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CT startup OCCO aims to spice up amateur chef recipes

Photo | Contributed Lisa Carson (left) and Connie Wang co-founded Connecticut startup OCCO, which makes single-serve spice packs.

Years before the COVID-19 pandemic sparked a trend of home-bound amateur cooks attempting high cuisine dishes, Lisa Carson and Connie Wang saw a barrier that’s kept people from experimenting in the kitchen.

It's the spices.

"Spices are an ingredient category where you have to buy these big jars," Carson said. “And when you buy a jar of say sumac because a recipe calls for a teaspoon of it, you probably won't use it again until after it's gone stale.”

In response to that problem, Carson and Wang in 2018 started a company called OCCO, which makes single-serve spices that are sealed in small packaging similar to Nespresso pods.

The two former New York PR pros are currently running OCCO out of a temporary office space in Bridgeport, after the COVID-19 pandemic complicated plans to base their operations in Hartford.

They have ties to the Capital City because they participated in the 2019 Hartford-based Stanley+Techstars Accelerator sponsored by New Britain toolmaker Stanley Black & Decker.

Today, they split their time between New York and an apartment they rent in Bridgeport nearby their workspace.

Fresh sells

OCCO's packaging is designed to block oxygen, light and heat, which cause the essential oils in spices to oxidize and evaporate, resulting in stale flavor. Providing fresh ingredients is a key part of their value proposition. In fact, the duo traveled pre-pandemic to southeast Asia on a three-month sourcing mission to find the best possible ginger, chili and other spices they could sell.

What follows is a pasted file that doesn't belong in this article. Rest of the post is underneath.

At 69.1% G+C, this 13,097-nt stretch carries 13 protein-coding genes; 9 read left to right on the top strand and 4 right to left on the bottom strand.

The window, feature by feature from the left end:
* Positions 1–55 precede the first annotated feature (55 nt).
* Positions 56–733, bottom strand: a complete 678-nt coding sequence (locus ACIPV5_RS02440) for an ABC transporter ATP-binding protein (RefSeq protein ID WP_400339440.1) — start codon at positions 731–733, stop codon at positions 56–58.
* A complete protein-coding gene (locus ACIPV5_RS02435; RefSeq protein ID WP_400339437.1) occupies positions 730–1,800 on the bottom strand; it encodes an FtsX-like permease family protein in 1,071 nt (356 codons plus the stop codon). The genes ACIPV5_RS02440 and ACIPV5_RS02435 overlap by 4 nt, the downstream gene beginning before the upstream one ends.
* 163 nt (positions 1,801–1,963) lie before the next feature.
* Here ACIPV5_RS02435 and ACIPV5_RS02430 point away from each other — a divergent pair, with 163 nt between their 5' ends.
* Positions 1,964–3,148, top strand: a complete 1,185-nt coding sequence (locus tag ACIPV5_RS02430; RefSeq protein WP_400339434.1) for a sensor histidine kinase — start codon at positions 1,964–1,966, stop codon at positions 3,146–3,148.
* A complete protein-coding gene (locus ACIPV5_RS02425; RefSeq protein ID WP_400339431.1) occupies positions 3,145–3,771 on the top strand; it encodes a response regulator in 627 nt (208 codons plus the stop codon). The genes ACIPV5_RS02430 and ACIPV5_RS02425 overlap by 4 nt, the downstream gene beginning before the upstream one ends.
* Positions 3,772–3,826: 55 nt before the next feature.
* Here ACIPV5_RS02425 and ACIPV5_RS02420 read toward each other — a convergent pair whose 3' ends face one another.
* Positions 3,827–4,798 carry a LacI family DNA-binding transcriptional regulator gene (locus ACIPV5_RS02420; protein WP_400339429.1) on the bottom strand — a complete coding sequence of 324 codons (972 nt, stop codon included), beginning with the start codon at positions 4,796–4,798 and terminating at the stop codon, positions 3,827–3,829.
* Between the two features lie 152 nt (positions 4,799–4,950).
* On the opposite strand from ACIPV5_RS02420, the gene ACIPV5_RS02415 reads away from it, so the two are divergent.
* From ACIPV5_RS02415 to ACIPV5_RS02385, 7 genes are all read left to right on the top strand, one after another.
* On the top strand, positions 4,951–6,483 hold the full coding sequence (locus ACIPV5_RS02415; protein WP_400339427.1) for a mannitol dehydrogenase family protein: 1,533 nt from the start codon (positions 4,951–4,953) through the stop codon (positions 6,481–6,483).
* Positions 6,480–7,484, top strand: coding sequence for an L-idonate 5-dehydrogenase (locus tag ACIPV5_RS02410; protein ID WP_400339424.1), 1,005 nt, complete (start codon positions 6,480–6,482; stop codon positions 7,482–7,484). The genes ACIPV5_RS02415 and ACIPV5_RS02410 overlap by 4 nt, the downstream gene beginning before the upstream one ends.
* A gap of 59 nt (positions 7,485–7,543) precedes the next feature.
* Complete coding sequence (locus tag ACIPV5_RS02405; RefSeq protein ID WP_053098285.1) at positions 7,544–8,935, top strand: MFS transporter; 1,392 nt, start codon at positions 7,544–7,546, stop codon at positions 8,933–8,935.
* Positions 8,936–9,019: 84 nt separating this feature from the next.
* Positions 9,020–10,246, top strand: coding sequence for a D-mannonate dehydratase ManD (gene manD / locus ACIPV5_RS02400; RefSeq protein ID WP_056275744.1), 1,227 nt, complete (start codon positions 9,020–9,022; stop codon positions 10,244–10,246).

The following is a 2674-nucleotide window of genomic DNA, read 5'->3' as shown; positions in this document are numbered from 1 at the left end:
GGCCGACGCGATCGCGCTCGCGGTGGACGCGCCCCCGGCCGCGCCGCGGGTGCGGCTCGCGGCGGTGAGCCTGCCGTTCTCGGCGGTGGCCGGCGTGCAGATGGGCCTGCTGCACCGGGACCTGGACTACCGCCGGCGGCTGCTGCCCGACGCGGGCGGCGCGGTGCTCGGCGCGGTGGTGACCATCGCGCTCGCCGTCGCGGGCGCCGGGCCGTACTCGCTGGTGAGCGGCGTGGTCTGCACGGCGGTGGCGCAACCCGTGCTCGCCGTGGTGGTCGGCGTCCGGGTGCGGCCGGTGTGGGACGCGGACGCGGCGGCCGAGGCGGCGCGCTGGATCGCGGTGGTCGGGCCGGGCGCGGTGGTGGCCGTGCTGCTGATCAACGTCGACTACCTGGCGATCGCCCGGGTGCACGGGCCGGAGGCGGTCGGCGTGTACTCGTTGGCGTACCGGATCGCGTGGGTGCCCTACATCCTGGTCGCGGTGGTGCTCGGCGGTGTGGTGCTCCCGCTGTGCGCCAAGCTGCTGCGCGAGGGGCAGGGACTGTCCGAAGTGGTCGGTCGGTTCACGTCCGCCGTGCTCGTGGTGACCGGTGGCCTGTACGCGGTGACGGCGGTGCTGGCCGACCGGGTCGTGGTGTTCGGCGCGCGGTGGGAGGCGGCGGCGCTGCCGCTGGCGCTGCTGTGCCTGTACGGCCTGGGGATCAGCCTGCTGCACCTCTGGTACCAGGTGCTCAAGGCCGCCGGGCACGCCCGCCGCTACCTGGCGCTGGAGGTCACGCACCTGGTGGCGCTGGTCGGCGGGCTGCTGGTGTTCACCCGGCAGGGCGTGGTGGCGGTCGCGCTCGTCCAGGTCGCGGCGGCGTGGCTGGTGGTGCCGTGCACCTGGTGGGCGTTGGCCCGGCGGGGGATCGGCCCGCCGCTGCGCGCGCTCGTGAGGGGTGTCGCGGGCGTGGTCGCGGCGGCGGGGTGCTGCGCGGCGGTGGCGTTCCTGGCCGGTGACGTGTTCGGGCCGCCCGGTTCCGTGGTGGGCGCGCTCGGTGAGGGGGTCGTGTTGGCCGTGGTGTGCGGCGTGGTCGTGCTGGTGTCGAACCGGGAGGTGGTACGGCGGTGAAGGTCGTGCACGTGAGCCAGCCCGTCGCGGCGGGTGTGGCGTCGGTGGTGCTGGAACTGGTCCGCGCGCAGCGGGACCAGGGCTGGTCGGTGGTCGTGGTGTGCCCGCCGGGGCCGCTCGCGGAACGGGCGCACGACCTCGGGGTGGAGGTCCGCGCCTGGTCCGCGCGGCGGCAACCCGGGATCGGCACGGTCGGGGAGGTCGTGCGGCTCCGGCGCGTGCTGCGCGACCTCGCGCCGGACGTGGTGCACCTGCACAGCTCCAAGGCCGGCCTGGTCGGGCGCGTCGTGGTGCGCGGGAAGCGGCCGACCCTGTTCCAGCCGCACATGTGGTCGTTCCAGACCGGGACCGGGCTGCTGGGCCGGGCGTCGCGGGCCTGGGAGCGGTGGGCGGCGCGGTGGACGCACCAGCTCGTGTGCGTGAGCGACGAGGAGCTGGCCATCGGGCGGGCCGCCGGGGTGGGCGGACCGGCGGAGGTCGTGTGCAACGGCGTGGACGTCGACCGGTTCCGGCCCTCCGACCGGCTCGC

As they sourced spices and packaging materials in the months after establishing the company a few years ago, Carson and Wang were looking for ways to attract prospective investors and partners. That's when Carson stumbled upon the Stanley+Techstars Accelerator, a business development program for young companies.

The accelerator brought OCCO into the fold, and executives at Stanley made themselves available for advice and connections to possible investors, Carson said.

As of mid-January OCCO raised $74,000 in an online Kickstarter campaign; Carson declined to disclose if her company has received any other funding.

"[Stanley Vice President of Business Development] Marty Guay and [CEO] Jim Loree, and that whole group has really welcomed us into their family with the resources of a company at their scale," Carson said.

Those connections came in handy when the pandemic hit, Carson said. Materials OCCO uses for its spice pods are made in China, and travel restrictions made it nearly impossible to get their orders filled. But when Stanley offered the help of its global procurement team, OCCO was able to get what it needed from China in short order, Carson said.

Connections, cooperation and mentorship like that are a big part of why Carson and Wang think Connecticut — and specifically the Hartford region — is the place where they want to grow OCCO.

"The fact of the matter is that we're early enough in our business that we want to listen and learn," said Carson, who added she and Wang still intend to eventually lease work space in Hartford. "But we feel very confident that we understand this [spice] problem, and people want this problem solved."

Business plan

OCCO is preparing to launch its product in February, selling direct-to-consumer online, Carson said, but it’s not ruling out selling at retail stores in the future.

The target market is a mix of Millennials who are beginning to move beyond microwave meals into more complicated recipes, and older empty-nesters who are taking up cooking as a hobby. Carson said there is probably a lot of crossover between people who use single-meal ingredient services like Blue Apron, and people who would buy OCCO spices.

"I would say anybody who has used a meal kit like Blue Apron [is in our target market]," Carson said.

As for revenue projections, or whether the ultimate goal is to be acquired by a larger company or become an Amazon-of-spices, Carson's not sure.

"Nobody has a crystal ball," Carson said. "But we are not trying to just chug along, we're looking to do something big in this space."

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